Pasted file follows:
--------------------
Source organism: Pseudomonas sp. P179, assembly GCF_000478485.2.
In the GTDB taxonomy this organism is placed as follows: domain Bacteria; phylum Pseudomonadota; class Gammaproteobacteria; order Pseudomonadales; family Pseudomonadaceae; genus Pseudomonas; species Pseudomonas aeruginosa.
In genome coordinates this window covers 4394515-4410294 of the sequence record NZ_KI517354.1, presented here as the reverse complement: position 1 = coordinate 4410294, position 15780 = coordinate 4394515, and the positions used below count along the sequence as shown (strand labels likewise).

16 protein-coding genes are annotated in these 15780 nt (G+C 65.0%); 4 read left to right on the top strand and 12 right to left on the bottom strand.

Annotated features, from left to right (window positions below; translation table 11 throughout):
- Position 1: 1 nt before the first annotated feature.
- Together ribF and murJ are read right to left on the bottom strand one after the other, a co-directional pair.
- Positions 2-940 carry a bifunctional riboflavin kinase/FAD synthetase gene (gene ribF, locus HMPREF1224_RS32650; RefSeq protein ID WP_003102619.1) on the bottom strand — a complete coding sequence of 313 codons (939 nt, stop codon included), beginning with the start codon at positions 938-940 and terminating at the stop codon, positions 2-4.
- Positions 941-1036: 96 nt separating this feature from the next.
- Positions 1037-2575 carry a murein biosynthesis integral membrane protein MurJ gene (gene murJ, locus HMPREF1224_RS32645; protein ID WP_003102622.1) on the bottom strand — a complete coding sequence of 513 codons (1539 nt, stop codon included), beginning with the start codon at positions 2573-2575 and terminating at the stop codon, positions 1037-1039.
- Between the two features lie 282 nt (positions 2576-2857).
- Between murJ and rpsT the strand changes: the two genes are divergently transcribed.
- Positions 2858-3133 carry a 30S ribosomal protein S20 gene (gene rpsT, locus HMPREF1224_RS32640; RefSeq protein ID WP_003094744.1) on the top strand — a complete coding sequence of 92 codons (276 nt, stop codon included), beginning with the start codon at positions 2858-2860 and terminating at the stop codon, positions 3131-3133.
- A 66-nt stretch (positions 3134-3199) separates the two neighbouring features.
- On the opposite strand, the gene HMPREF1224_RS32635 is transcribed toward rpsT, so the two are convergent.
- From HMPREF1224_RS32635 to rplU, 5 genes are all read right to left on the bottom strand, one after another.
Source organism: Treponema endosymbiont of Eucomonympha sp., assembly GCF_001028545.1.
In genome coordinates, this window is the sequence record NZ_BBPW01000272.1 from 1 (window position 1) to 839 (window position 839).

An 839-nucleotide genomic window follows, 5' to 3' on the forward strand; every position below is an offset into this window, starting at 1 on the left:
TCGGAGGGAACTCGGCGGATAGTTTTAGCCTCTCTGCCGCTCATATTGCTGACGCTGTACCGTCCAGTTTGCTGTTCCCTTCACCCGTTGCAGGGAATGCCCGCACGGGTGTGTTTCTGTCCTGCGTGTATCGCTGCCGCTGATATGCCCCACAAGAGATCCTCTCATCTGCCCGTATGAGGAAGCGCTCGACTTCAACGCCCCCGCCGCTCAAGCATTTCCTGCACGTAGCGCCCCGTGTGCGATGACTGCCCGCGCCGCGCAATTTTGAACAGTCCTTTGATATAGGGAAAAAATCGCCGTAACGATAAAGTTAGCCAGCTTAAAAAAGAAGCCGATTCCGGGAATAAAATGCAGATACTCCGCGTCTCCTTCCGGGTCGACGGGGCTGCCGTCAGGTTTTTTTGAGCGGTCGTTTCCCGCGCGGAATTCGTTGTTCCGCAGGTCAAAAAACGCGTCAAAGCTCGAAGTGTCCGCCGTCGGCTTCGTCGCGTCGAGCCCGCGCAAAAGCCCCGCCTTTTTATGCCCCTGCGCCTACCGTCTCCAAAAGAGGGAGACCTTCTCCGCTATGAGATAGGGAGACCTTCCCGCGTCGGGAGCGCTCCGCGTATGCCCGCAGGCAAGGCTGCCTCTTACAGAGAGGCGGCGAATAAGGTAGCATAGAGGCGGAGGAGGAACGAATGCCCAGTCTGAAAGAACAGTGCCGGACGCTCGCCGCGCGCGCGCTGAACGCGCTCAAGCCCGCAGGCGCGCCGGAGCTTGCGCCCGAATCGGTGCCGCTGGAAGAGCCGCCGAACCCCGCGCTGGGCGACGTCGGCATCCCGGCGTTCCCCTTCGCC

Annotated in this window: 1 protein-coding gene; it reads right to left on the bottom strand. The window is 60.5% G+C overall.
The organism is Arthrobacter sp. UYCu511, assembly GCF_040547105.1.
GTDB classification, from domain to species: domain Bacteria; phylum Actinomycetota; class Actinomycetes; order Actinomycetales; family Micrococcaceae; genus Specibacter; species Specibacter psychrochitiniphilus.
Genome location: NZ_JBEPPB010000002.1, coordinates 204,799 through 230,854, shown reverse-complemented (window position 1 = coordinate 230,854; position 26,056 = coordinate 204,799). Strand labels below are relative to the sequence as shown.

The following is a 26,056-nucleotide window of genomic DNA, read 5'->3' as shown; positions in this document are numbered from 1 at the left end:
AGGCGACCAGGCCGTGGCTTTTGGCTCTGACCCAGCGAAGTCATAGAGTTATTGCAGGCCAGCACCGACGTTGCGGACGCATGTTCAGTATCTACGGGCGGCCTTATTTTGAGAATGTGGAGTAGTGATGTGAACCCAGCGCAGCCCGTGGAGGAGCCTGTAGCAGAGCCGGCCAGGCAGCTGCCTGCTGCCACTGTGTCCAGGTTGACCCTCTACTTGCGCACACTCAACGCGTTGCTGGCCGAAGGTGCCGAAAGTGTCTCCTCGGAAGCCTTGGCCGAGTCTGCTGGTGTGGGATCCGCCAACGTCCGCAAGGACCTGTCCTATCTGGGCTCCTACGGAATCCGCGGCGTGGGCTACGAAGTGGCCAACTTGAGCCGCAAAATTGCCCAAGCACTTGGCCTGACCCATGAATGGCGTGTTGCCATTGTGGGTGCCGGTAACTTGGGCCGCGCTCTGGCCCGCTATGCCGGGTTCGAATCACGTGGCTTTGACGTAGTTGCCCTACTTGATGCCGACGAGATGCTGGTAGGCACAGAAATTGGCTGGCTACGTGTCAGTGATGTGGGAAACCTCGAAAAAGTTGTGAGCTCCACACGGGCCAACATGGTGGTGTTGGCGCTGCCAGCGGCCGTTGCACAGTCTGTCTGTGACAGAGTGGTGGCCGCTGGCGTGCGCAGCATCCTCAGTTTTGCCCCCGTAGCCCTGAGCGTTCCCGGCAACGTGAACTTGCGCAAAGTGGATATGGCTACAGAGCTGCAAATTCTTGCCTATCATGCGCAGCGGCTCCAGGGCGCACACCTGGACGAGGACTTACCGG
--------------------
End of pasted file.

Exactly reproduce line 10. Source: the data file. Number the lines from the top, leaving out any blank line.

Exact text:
- Positions 1037-2575 carry a murein biosynthesis integral membrane protein MurJ gene (gene murJ, locus HMPREF1224_RS32645; protein ID WP_003102622.1) on the bottom strand — a complete coding sequence of 513 codons (1539 nt, stop codon included), beginning with the start codon at positions 2573-2575 and terminating at the stop codon, positions 1037-1039.